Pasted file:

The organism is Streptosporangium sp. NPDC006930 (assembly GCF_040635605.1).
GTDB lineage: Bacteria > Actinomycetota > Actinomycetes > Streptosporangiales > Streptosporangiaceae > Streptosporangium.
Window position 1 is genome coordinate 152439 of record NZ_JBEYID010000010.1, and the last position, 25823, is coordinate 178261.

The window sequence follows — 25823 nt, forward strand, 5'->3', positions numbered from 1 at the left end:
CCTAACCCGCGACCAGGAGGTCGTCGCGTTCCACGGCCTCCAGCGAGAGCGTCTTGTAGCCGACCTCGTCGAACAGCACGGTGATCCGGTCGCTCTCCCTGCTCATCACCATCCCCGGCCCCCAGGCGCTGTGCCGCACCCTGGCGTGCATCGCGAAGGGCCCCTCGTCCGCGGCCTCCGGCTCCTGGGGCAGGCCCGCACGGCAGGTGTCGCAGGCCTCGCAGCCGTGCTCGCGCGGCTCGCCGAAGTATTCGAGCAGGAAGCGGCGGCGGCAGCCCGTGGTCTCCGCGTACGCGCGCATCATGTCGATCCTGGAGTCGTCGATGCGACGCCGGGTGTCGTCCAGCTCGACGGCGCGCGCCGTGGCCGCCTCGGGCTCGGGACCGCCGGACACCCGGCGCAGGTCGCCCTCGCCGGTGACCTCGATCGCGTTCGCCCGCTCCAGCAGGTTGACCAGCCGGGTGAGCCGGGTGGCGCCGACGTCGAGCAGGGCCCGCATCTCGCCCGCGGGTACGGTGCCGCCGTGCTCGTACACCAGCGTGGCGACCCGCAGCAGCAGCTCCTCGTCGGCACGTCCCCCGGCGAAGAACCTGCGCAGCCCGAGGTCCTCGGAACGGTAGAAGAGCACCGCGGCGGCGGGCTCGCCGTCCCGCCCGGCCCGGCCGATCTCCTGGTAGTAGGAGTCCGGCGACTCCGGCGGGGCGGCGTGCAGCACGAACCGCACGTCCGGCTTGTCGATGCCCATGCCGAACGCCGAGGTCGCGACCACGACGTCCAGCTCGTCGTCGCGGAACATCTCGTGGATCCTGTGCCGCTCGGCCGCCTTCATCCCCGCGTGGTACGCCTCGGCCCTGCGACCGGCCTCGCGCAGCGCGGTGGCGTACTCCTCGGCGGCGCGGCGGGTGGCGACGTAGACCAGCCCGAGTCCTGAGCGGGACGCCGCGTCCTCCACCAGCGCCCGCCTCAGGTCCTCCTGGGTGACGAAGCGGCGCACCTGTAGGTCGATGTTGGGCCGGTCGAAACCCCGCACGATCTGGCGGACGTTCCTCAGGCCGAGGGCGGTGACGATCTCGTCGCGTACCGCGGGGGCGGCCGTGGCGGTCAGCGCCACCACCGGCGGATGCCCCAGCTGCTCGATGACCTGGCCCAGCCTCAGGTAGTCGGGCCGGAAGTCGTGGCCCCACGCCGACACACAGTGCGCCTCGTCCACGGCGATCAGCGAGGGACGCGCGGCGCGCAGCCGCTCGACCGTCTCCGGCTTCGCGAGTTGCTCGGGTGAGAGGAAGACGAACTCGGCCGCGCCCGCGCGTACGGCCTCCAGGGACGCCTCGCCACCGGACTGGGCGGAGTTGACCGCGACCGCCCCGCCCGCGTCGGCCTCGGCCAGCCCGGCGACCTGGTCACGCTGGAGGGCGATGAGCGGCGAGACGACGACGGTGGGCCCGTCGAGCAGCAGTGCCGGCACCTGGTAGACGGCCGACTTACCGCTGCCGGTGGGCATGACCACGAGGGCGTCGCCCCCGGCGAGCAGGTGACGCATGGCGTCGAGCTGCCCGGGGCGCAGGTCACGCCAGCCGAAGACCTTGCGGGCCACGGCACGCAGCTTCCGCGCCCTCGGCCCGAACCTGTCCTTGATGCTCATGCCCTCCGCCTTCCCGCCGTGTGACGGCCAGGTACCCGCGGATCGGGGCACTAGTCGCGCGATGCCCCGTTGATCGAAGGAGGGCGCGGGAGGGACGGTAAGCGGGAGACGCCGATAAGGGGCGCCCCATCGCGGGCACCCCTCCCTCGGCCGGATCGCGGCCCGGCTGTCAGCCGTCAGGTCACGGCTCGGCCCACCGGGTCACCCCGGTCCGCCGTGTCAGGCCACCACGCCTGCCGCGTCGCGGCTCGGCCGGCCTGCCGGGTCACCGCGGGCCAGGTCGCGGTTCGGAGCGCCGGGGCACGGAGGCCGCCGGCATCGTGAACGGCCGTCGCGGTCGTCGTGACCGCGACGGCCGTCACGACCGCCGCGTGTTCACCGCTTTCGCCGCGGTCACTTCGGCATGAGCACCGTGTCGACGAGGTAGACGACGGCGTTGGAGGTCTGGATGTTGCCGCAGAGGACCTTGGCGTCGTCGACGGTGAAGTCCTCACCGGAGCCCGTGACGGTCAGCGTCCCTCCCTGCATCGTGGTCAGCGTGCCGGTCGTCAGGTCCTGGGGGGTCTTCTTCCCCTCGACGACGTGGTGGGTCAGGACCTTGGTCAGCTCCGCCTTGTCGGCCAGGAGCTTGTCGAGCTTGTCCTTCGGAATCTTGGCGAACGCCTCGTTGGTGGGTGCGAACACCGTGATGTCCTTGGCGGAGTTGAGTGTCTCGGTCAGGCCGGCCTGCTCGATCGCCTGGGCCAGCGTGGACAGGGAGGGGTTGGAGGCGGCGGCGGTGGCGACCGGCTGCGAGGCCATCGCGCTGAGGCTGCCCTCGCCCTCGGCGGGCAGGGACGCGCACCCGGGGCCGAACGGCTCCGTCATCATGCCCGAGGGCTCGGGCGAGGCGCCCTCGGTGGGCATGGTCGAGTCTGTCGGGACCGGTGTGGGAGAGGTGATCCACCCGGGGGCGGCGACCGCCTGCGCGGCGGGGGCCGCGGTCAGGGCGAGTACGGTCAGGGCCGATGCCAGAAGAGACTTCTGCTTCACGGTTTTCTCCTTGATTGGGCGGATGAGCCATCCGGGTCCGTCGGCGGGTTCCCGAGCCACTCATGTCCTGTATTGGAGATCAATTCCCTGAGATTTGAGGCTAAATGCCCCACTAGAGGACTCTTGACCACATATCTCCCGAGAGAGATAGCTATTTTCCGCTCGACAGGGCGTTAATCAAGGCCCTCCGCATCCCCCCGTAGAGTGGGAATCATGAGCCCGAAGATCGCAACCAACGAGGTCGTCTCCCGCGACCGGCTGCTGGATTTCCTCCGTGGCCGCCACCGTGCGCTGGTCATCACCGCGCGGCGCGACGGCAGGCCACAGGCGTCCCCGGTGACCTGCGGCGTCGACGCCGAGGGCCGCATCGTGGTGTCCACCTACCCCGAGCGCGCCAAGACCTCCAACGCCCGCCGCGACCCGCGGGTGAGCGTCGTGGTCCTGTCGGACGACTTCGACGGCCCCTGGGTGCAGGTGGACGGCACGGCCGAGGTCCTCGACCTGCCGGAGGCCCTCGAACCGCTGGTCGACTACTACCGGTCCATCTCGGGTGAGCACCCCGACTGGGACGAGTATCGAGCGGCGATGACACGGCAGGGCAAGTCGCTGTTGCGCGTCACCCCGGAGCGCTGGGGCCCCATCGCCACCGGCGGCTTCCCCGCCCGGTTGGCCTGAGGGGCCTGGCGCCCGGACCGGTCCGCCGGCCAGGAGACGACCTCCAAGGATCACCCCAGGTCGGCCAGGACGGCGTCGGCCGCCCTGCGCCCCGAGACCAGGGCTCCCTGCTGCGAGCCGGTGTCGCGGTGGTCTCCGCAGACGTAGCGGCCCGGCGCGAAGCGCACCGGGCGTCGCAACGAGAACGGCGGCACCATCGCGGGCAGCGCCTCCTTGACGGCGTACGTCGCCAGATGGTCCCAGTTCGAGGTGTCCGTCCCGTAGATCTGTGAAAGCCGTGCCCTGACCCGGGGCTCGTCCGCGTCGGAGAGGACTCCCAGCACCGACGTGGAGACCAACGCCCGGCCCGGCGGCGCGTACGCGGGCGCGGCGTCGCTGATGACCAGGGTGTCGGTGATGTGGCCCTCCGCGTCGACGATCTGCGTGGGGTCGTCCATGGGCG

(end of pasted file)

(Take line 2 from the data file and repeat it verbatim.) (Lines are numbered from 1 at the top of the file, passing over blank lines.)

GTDB lineage: Bacteria > Actinomycetota > Actinomycetes > Streptosporangiales > Streptosporangiaceae > Streptosporangium.